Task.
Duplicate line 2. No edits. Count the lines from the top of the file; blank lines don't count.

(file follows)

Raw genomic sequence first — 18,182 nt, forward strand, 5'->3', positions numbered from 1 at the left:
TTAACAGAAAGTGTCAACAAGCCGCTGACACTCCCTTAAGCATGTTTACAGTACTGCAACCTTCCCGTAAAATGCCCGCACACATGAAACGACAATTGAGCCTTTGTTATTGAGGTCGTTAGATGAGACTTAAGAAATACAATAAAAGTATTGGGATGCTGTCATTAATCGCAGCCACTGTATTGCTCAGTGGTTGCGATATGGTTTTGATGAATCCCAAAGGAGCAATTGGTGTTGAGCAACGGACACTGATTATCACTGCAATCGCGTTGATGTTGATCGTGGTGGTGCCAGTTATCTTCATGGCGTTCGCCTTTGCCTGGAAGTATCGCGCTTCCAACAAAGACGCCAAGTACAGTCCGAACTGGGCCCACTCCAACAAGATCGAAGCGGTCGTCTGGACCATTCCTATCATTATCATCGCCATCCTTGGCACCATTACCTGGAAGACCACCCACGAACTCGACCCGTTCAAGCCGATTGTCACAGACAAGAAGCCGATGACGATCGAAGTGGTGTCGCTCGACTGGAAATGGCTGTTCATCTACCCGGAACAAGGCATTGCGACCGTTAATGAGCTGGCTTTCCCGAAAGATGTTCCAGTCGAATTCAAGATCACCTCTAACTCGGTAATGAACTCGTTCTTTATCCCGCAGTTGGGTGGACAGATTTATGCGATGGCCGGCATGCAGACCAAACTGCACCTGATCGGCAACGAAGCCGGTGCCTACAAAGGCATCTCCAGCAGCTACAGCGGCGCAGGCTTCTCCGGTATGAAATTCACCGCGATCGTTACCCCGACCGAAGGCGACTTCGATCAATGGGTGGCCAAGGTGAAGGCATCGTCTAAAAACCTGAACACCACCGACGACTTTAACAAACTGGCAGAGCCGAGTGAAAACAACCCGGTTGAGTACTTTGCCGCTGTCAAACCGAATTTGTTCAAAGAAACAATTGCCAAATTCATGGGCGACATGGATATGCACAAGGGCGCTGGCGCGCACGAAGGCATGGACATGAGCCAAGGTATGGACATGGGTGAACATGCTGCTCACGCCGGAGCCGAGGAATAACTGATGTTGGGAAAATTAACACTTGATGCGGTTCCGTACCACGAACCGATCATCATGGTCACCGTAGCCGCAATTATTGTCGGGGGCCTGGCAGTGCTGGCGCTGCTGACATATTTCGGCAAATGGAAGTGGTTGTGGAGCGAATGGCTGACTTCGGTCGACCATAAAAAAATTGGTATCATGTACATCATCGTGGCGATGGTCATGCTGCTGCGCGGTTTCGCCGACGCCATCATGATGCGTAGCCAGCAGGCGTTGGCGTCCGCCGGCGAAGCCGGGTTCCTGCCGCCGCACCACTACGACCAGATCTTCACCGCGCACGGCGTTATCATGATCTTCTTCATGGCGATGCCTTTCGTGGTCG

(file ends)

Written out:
TTAACAGAAAGTGTCAACAAGCCGCTGACACTCCCTTAAGCATGTTTACAGTACTGCAACCTTCCCGTAAAATGCCCGCACACATGAAACGACAATTGAGCCTTTGTTATTGAGGTCGTTAGATGAGACTTAAGAAATACAATAAAAGTATTGGGATGCTGTCATTAATCGCAGCCACTGTATTGCTCAGTGGTTGCGATATGGTTTTGATGAATCCCAAAGGAGCAATTGGTGTTGAGCAACGGACACTGATTATCACTGCAATCGCGTTGATGTTGATCGTGGTGGTGCCAGTTATCTTCATGGCGTTCGCCTTTGCCTGGAAGTATCGCGCTTCCAACAAAGACGCCAAGTACAGTCCGAACTGGGCCCACTCCAACAAGATCGAAGCGGTCGTCTGGACCATTCCTATCATTATCATCGCCATCCTTGGCACCATTACCTGGAAGACCACCCACGAACTCGACCCGTTCAAGCCGATTGTCACAGACAAGAAGCCGATGACGATCGAAGTGGTGTCGCTCGACTGGAAATGGCTGTTCATCTACCCGGAACAAGGCATTGCGACCGTTAATGAGCTGGCTTTCCCGAAAGATGTTCCAGTCGAATTCAAGATCACCTCTAACTCGGTAATGAACTCGTTCTTTATCCCGCAGTTGGGTGGACAGATTTATGCGATGGCCGGCATGCAGACCAAACTGCACCTGATCGGCAACGAAGCCGGTGCCTACAAAGGCATCTCCAGCAGCTACAGCGGCGCAGGCTTCTCCGGTATGAAATTCACCGCGATCGTTACCCCGACCGAAGGCGACTTCGATCAATGGGTGGCCAAGGTGAAGGCATCGTCTAAAAACCTGAACACCACCGACGACTTTAACAAACTGGCAGAGCCGAGTGAAAACAACCCGGTTGAGTACTTTGCCGCTGTCAAACCGAATTTGTTCAAAGAAACAATTGCCAAATTCATGGGCGACATGGATATGCACAAGGGCGCTGGCGCGCACGAAGGCATGGACATGAGCCAAGGTATGGACATGGGTGAACATGCTGCTCACGCCGGAGCCGAGGAATAACTGATGTTGGGAAAATTAACACTTGATGCGGTTCCGTACCACGAACCGATCATCATGGTCACCGTAGCCGCAATTATTGTCGGGGGCCTGGCAGTGCTGGCGCTGCTGACATATTTCGGCAAATGGAAGTGGTTGTGGAGCGAATGGCTGACTTCGGTCGACCATAAAAAAATTGGTATCATGTACATCATCGTGGCGATGGTCATGCTGCTGCGCGGTTTCGCCGACGCCATCATGATGCGTAGCCAGCAGGCGTTGGCGTCCGCCGGCGAAGCCGGGTTCCTGCCGCCGCACCACTACGACCAGATCTTCACCGCGCACGGCGTTATCATGATCTTCTTCATGGCGATGCCTTTCGTGGTCG